e-News® | The NEWS Company…Long Beach, California, February 27, 2015 : Once again Space Tech Conference will open its doors in Long Beach, California, to bring together the leading representatives of the military, government and commercial space sectors. An unparalleled line-up of expert speakers at the three-day conference will showcase the breadth of innovation in the industry, and discuss issues and opportunities in solving the space sector’s most challenging problems. With senior personnel from leading organizations – including, NASA, Orbital, SpaceX, Northrop Grumman Aerospace Systems, Space and Missile Systems Center, US Navy, DARPA, Air Force Research Lab and The US Army SMDC – coming together, the 2015 event offers unprecedented access to over 60 speakers delivering presentations and panel discussions on key topics relevant to established and new industry players alike.
New to the agenda this year is the Small Sats Focus Day. Led by Dave Barnhart from the University of Southern California, it will look at key considerations for the continued growth of small sats, and ask: where is the real value in delivering affordable access to space and how can we realize it fully?
The 2015 event will open with a keynote address from NASA’s Dr Tom Cwik, Head of Space Technology at the Jet Propulsion Laboratory (JPL), who will highlight current JPL projects, including results and their application to space missions, to examine advances in space technology for planetary exploration. ‘Our expert speakers will deliver experience-rich insights into the trends, challenges, and innovations across the space sector,’ says Mindy Emsley, Conference Director. ‘The conference covers a lot in just three days, but resiliency, affordability and mission assurance are key themes underpinning the entire program and will be invaluable to all attendees.’ High ranking officers including Major General Robert McMurry, Vice Commander, Space and Missile Systems Center, Terrence Feehan, Maj Gen, USAF Director of Strategic Plans and Requirements, Air Force Space Command and Rear Admiral Brian B. Brown, Deputy Commander, Joint Functional Component Command for Space, US Navy feature among a stellar line up of senior military leaders discussing how to evolve space architecture to meet future mission requirements.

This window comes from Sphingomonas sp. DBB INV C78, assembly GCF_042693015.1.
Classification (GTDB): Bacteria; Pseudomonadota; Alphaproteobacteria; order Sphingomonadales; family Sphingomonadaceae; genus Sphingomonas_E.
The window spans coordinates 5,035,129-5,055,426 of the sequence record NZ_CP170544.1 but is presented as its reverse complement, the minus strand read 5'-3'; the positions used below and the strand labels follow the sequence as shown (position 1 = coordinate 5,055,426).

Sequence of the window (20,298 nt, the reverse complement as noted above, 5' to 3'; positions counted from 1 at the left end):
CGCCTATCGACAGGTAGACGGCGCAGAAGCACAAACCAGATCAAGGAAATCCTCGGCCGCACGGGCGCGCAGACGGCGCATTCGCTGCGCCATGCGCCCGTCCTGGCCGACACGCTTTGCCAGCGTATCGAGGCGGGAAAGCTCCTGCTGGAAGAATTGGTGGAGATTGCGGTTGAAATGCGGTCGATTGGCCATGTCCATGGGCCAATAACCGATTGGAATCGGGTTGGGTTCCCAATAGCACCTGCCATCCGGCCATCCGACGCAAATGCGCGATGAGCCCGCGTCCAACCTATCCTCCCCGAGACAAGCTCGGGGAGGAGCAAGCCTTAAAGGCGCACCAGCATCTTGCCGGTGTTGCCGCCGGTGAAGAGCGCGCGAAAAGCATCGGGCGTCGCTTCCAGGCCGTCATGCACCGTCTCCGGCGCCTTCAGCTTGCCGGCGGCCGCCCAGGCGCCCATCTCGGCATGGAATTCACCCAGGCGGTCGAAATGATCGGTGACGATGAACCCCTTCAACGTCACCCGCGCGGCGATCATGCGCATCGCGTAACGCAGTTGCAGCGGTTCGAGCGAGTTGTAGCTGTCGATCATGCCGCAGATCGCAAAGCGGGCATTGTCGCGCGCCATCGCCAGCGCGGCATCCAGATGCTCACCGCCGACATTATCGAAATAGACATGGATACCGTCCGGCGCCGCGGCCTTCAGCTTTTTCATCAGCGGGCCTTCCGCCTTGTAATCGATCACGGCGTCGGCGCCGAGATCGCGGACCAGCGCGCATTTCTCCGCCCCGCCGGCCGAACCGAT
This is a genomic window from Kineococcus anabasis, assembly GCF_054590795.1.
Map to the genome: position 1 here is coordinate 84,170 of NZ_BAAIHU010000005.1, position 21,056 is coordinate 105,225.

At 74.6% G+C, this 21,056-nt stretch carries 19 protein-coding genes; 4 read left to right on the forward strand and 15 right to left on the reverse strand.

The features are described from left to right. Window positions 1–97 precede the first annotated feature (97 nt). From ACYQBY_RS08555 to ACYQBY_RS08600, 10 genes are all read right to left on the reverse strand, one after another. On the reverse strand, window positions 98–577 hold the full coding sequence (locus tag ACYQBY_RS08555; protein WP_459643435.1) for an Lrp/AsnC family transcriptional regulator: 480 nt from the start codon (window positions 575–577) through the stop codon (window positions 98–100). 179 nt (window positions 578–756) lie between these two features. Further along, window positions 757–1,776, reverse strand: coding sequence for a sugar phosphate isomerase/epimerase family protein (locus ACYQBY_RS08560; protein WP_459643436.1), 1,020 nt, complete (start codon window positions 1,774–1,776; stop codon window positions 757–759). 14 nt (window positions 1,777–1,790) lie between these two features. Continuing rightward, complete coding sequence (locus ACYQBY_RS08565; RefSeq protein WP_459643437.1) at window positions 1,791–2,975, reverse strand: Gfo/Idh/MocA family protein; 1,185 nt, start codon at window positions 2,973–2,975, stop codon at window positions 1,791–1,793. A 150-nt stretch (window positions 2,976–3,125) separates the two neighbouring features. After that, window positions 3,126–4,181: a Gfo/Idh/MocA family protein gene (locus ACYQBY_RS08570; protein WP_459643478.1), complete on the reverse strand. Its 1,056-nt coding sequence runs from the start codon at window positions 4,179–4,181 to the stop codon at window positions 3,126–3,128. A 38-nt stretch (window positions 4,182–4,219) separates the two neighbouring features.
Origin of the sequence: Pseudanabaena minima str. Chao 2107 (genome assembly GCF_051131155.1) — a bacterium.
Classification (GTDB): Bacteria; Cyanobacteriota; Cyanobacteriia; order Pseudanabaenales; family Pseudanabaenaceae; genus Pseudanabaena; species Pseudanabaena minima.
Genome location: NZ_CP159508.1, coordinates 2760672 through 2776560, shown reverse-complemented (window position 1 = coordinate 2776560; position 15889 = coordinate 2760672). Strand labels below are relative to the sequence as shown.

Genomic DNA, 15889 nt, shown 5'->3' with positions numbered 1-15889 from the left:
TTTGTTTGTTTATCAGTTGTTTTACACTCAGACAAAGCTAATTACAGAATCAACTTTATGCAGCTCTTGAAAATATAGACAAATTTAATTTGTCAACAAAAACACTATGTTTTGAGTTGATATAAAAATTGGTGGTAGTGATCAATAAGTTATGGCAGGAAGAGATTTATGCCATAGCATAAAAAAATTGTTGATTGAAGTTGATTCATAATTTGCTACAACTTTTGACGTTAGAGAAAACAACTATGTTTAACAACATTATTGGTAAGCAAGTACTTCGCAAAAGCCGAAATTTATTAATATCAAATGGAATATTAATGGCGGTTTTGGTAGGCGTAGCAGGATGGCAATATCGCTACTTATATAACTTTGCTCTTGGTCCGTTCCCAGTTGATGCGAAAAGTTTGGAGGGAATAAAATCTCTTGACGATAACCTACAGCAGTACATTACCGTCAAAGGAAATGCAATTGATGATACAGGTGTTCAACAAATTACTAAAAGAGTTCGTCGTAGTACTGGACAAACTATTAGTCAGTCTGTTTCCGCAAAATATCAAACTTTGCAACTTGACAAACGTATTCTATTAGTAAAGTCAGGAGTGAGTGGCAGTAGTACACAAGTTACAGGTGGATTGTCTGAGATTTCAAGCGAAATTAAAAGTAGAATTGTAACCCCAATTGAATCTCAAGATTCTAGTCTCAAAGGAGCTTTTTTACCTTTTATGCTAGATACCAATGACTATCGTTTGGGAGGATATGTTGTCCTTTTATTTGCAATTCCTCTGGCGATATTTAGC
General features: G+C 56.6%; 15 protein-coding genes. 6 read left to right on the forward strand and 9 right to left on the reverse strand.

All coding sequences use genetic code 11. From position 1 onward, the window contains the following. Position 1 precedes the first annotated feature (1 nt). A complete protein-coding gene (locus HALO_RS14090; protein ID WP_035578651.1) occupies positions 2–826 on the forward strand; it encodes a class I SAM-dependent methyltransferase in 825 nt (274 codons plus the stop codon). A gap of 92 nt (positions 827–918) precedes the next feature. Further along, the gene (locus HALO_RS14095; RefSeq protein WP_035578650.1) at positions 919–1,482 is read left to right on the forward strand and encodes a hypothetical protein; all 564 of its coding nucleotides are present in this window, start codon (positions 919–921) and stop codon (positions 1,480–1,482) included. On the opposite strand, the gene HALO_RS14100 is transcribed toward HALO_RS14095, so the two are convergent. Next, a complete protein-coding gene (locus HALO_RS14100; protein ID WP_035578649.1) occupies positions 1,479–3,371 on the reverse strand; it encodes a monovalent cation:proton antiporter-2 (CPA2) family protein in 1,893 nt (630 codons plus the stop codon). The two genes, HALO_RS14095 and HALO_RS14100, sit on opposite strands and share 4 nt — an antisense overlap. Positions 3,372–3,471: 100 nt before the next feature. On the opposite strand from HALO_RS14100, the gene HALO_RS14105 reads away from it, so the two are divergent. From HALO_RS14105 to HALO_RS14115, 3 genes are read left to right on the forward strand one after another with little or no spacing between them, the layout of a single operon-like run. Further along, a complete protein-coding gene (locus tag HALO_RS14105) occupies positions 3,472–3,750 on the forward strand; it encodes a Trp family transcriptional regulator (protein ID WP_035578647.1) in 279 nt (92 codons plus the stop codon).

The conference runs alongside Space Tech Expo, which hosts 180 companies from across the entire supply chain, from component suppliers to manufacturers of complete subsystems, engineering service providers to prime contractors. It is the largest supply chain exhibition of its kind. Now in its fourth year, Space Tech Expo & Conference is firmly established as the West Coast’s premier B2B space event for spacecraft, satellite, launch vehicle and space-related technologies. The show provides an invaluable opportunity to meet, debate and explore the possibilities with other key industry players. Space Tech Expo & Conference 2015 is also co-located with the Aerospace Electrical Systems Expo, an exhibition and summit covering onboard electrical power in commercial and business aviation, and military aircraft, rotary and spacecraft. Further details of this event can be found at www.aesexpo.com.
About Space Tech Conference
The West Coast’s premier space event returns to Long Beach for three days of knowledge sharing and networking alongside the largest supply chain exhibition of its kind. The conference offers a stellar line up of expert speakers from established and newer market players. Previous speaking organizations include NASA, Senate Space Sub Committee, DARPA, SMC, Boeing, ATK, Raytheon, Lockheed Martin, Northrop Grumman, ULA, SpaceX, SSL, Made in Space, Virgin Galactic, SNC, Ball Aerospace and many others.
The 2015 conference focuses on the challenges and opportunities facing the military, commercial, and government space sectors; exploring the business models and technologies that will help stakeholders deliver successful missions at lower cost. Key questions and topics for debate include: how can the different stakeholders work together to better leverage available expertise and infrastructure? How are missions changing in a budget-restricted environment? Which technologies will meet future space access and exploration requirements?